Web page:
You only need to look at what happened to Masterfoods last year to recognise the importance of effective merchandising?.

The confectionery

giant believes sales of its Celebrations were down £5.2m in the final four weeks of the Christmas season, which it attributes to poor availability and merchandising. "Product just wasn't on the shelf," says trade relations manager Andrea Taylor. "We know people who tried to buy the product but couldn't."

While this problem was not just about merchandising, but also how the product moved from storage to shelf, it did give Masterfoods food for thought.

As a consequence, this year its tins are stackable to ensure that more product can go on gondolas at any one time.

With the confectionery market relatively flat, there are grounds for a call to action from a merchandising perspective in order to kickstart sales.

Yet, despite these warning signs, most players in the market seem relatively satisfied with the status quo.

There are some dissenters, however. "Independent research we undertook last year found that the confectionery fixture was a 'sea of sameness' and a 'confusing place to shop'," says Alison Radley, trade marketing manager at Leaf UK, the manufacturer of kids' brand Chewits.

Martin Southerland, head of marketing at Bon Bon Buddies, echoes that opinion, adding: "There should be more in-store theatre."

He says ?the multiples have room to introduce devices such as more licensed characters to appeal to children, and adds that tools such as shelf-ready packaging (SRP) could be better utilised to perk up the confectionery section in any store format.

Shelf-ready packaging is gradually becoming the norm in the confectionery category, driven by the multiples' need to reduce costs and improve availability. There are varying levels of compliance so far, but most suppliers say they expect to see the industry completely SRP compliant within the next two years.

SRP offers a range of merchandising possibilities and the confectionery sector could be taking more advantage of them.

Mark Palmer, marketing director at Green ?& Black's, says his company has been SRP compliant for at least five years, dating back to the time it was a small independent brand.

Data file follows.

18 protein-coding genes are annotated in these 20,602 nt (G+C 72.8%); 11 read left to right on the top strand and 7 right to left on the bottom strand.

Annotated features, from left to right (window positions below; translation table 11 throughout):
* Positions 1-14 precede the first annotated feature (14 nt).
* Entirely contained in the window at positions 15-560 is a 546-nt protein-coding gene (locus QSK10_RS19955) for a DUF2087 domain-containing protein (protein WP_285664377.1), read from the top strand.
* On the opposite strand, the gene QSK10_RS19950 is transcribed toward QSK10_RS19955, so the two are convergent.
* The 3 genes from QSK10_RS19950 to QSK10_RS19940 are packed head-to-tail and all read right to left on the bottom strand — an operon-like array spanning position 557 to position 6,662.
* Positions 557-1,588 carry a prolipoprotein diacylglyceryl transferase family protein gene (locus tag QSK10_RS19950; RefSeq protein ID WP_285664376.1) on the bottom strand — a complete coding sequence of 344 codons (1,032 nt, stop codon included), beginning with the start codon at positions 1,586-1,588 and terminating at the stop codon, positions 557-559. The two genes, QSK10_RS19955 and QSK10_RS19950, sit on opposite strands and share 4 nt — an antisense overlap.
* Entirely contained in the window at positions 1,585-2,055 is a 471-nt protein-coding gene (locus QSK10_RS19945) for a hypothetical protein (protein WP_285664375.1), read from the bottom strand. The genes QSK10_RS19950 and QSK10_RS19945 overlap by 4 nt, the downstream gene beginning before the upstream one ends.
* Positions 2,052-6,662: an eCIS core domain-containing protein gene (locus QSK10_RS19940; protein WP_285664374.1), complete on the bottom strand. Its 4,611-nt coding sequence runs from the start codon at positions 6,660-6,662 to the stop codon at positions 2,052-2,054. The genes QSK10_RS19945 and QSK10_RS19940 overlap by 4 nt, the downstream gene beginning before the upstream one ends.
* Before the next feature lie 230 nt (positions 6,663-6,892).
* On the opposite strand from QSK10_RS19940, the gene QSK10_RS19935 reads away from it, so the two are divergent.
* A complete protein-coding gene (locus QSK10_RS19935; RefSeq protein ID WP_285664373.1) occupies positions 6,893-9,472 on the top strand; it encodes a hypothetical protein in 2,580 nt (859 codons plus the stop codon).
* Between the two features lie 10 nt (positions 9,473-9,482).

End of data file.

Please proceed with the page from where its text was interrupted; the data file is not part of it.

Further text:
"We felt it was money we were happy to invest. Our chocolate bars are ideally merchandised upright in portrait rather than landscape layout and SRP helped with the execution of that."

He says ?Green & Black's also designed its packaging to provide visual impact when merchandised in groups, because the flavours are differentiated only by a colour band across the top.

While differentiation is critical, it isn't easy for small brands to achieve. Doug Struthers, sales director at The Burnt Sugar Sweet Company, says that the multiples are a challenge for smaller brands because their merchandising is driven by category and format.

For example, Burnt Sugar's everyday luxury fudge ?is merchandised in an eye-catching array of tubs, a format more typically found in gift sections.

Struthers believes that retailers will be better able to bring excitement to the confectionery aisle if they embrace a wider variety of approaches.

But he is optimistic that the situation will evolve, saying: "There is an increasing realisation that you can't just paint the aisle in Nestlé Kit Kat red."

Mike Tipping, head of customer relations at Cadbury Trebor Bassett, is pleased with the way confectionery is merchandised, but feels there is room for some improvements.

He says, for example, that some confectionery should be included in an everyday share display at the front of stores, alongside large bags of crisps and dips, to encourage uptake. He also believes that retailers are not doing enough to help the mint category.

Mints are products that people want to eat after food so they should be located with anything consumed on-the-go that may taint people's breath.

"This is one area that is under-exploited."

Taylor echoes this sentiment and advises that confectionery be located at different areas throughout the store to capitalise on its impulse credentials.

"One area we are focusing on is lunchtime," she says. "It is a big opportunity because 50% of shoppers say they would buy confectionery with their lunch, but only 20% of them actually do.

"We need to create a convenience outlet at the front of store to allow people to grab a sandwich and chocolate and pay as quickly as possible. Dual siting utilises different buying occasions, from lunch and sharing to a gift for the family.

"The more options the consumer can be confronted with, the better," she adds.

Another trend changing the look of the confectionery aisle is own label.

The prevailing point of view is that there is more of a role for own-label confectionery in supermarkets than convenience stores, although few view it as a threat to high-end brands.

Some, however, reckon that own label will gradually take root in the category.

Chris Marshall, chairman of own label and branded confectionery company Tangerine, concludes: "Retailer brands have grown in presence in the market and, looking ahead to the next ten years, I would expect this growth to continue?."n